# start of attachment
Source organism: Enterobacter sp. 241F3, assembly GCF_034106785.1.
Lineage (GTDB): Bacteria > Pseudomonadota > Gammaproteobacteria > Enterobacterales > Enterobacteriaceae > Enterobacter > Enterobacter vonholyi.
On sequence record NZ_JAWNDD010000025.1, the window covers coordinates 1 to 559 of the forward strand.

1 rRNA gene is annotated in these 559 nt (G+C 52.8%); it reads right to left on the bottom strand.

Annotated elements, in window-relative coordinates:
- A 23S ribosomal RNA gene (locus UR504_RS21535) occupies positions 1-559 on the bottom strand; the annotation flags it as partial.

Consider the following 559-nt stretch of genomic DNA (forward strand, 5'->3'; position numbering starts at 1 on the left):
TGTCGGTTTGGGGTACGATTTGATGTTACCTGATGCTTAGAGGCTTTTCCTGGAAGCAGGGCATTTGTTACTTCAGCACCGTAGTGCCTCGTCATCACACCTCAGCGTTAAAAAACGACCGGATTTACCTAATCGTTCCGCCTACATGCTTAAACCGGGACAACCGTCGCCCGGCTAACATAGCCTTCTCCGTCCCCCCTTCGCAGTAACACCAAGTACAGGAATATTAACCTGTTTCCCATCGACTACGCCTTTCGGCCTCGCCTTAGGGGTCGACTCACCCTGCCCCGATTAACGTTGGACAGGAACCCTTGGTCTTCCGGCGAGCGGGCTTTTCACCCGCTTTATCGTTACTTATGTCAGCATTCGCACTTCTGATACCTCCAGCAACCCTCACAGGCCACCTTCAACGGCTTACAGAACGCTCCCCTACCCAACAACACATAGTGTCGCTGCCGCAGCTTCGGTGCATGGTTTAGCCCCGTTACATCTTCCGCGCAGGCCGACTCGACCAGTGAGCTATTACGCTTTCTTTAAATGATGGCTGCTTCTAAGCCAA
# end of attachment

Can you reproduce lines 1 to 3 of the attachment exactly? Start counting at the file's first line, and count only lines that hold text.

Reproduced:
Source organism: Enterobacter sp. 241F3, assembly GCF_034106785.1.
Lineage (GTDB): Bacteria > Pseudomonadota > Gammaproteobacteria > Enterobacterales > Enterobacteriaceae > Enterobacter > Enterobacter vonholyi.
On sequence record NZ_JAWNDD010000025.1, the window covers coordinates 1 to 559 of the forward strand.